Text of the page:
“Hedge fund co-investments embody the nimbleness and flexibility required to give hedge fund managers, and their investors, an essential edge in the ever more competitive quest for alpha. We see hedge fund co-investment as a core component of a larger phenomenon: customized investments,” Mr. Ruddick wrote.

One early example of the type of customization institutional investors are doing with their hedge fund managers is the New Jersey Division of Investment's $300 million investment in February with credit hedge fund manager Solus Alternative Asset Management.

The investment division, based in Trenton, manages investments for the $78.6 billion New Jersey Pension Fund.

Solus' credit mandate specifies flexibility, allowing the firm to invest up to two-thirds of the allocation in its flagship opportunistic event-driven and special situations credit strategy and up to two-thirds in “recovery-like opportunities, including ... high-conviction co-investment opportunities,” according to a report from Christopher McDonough, director of investments, at the Feb. 3 State Investment Council meeting. The council advises the investment division on pension fund management.

Mr. McDonough was unavailable to comment about the division's rationale behind the Solus investment, said Christopher J. Santarelli, a spokesman for the New Jersey Treasury Department, which oversees the Division of Investment.

The Solus investment was not New Jersey's first to a hedge fund co-investment. In May 2013, JANA Partners was awarded $100 million for investment in its flagship Strategic Investments Fund, which invests about 30% of its assets in shareholder activist opportunities. New Jersey also committed $200 million to co-investing with JANA in activist shareholder deals.
It was only a matter of time before co-investments made it into the hedge fund arena. But I share some concerns. First, hedge funds have first dibs on their top ideas and then feed them to pensions co-investing alongside them. And what happens when they exit these positions? Do the pension funds co-investing get an advance warning? How will that impact investors in the co-mingled fund?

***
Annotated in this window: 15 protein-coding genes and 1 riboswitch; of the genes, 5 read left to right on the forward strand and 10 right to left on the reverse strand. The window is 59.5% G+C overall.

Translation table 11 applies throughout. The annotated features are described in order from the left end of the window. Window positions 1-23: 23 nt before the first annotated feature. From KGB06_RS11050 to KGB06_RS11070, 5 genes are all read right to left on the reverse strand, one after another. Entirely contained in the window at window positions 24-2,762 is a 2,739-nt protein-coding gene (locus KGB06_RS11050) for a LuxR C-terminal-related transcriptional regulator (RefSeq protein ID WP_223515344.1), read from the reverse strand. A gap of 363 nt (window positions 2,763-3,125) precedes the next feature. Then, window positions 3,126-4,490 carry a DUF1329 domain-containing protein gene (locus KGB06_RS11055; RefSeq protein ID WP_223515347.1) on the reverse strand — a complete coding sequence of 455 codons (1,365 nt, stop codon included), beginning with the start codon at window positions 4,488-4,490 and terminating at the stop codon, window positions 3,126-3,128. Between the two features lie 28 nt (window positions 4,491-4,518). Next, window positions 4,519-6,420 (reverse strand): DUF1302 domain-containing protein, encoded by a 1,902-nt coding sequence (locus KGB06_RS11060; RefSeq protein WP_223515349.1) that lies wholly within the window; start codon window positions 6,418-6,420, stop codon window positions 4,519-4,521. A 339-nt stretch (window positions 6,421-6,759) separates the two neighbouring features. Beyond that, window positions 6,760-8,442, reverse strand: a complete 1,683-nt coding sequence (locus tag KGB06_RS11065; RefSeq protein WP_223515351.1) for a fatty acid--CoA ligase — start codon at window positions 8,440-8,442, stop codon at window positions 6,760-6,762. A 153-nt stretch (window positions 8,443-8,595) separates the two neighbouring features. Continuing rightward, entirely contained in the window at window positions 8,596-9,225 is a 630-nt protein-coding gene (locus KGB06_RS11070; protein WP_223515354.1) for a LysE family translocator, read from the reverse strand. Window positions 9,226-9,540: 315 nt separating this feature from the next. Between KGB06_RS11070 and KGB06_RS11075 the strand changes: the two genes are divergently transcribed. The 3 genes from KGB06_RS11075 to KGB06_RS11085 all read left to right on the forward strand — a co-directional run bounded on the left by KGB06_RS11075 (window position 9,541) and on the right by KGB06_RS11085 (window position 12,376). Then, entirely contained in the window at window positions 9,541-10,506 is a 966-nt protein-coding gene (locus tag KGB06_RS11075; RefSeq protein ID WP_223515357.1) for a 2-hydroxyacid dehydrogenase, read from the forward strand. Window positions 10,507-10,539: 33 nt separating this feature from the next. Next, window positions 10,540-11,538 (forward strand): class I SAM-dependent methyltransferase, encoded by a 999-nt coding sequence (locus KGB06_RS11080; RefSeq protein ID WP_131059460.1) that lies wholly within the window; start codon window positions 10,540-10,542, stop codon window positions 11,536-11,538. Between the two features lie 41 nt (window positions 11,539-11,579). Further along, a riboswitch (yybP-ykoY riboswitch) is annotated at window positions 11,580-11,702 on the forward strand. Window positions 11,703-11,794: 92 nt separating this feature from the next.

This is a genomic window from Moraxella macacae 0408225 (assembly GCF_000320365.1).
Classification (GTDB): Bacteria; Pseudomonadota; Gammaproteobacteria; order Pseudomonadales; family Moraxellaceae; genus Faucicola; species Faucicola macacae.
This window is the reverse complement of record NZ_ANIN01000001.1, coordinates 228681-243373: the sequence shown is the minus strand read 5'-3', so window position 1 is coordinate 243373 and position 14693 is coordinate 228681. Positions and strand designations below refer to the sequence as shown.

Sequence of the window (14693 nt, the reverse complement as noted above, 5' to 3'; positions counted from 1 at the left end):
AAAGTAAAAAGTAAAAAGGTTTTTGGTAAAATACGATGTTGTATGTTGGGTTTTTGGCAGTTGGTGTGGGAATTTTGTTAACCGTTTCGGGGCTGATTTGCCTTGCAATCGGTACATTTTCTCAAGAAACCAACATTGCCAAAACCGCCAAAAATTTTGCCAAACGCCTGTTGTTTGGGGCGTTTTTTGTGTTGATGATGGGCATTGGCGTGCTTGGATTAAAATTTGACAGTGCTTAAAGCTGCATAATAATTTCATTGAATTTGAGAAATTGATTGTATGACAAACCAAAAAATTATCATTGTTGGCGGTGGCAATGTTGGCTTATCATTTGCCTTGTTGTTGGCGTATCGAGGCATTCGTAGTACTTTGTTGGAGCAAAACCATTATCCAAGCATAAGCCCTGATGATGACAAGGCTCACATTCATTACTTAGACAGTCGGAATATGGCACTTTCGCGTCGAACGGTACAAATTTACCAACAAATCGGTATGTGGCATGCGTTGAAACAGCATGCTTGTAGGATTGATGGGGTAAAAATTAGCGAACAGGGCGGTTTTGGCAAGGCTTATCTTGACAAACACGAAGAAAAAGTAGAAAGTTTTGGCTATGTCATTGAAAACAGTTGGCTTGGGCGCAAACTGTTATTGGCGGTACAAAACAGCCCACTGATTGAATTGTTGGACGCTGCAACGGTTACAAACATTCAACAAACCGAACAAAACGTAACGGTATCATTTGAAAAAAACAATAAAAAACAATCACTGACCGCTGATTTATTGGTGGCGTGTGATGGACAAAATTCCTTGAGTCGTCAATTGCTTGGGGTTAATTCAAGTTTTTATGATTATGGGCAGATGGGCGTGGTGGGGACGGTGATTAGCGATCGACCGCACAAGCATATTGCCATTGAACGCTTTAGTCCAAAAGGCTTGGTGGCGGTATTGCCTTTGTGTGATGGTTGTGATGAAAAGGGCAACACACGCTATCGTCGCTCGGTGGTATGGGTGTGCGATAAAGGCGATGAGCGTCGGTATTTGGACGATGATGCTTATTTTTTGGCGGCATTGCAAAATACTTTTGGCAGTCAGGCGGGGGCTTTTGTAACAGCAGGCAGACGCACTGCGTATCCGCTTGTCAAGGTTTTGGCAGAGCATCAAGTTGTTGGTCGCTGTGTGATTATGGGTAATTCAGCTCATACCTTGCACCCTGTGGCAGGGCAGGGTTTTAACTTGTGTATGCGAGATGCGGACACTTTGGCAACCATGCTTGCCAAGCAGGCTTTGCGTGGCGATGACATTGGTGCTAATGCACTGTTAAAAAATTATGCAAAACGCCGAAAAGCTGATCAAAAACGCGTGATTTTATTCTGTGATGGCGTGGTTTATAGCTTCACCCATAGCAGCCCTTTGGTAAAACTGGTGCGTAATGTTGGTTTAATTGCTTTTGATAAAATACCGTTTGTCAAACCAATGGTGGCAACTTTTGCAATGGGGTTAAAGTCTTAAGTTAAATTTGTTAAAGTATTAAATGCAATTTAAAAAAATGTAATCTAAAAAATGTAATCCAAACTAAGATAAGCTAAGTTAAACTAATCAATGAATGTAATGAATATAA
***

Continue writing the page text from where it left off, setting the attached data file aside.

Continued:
Pension funds love complicating things. This push to co-invest with hedge funds is all because they don't have the requisite staff to manage absolute return strategies internally and they want to lower fees hedge funds are charging them.

But if you ask me, U.S. pensions need to improve their governance, improve compensation, hire experts to manage portfolios internally and make better use of publicly available information on what major hedge funds are doing. They can track moves on marketfolly.com, insidermonkey.com, or through my quarterly updates on top funds' activity.

For example, when you see Seth Klarman's Baupost Group owning a 35% stake in Idenix Pharmaceuticals (IDIX), chances are something is up (click on image).



And what happened was Merck bought them out for their Hepatitis C drug, sending shares soaring from $7 to close to $25 (click on image):


This morning, I was checking out shares of Puma Biotechnology (PBYI) soaring 270% in pre-market trading because the company said a clinical trial of its experimental drug blocked the return of breast cancer in women with a type of early-stage disease.

Shares of Puma Biotech took a big hit in Q1with the big unwind and have been falling ever since. But that didn't stop one hedge fund I track closely, Adage Capital Partners, from amassing a 19% stake in the company (click on image):


As you can see, Citadel Advisors, another well known hedge fund I track, also bought positions in Puma Biotechnology. But Adage was the one that made big bucks today, a cool $950 million.

Now, admittedly, these are not the type of co-investments pension funds are looking for (biotech shares are too small and risky for them), but I can show you other examples of well known large cap names too. I just showed you biotech because it's a space I track closely and believe in.

If you have any comments on pensions co-investing with hedge funds, let me know or post them below. Don't get too excited about this "new form" of investing with hedge funds. At the end of the day, overpaid hedge fund managers are looking to gather more assets to manage so they can charge institutions with outrageous fees. That's pretty much it.

Below, Bill Ackman tried to convince investors in a presentation Tuesday that the seller of weight-loss shakes is guilty of fraud. I embedded Bloomberg highlights of his remarks.

Unfortunately for Ackman, he got clobbered yesterday as Herbalife (HLF) shares soared 25% following his "bombshell revelations." He might turn out to be right but some pretty big hedge funds are betting against him, including Soros, Icahn and Perry Capital.

Below, Robert Chapman, Chapman Capital, says he is adding aggressively to Herbalife despite Bill Ackman's criticism of the company. Chapman also  explains why he thinks the stock could hit $150 per share within a year (I would steer clear of Herbalife and let the big boys battle it out).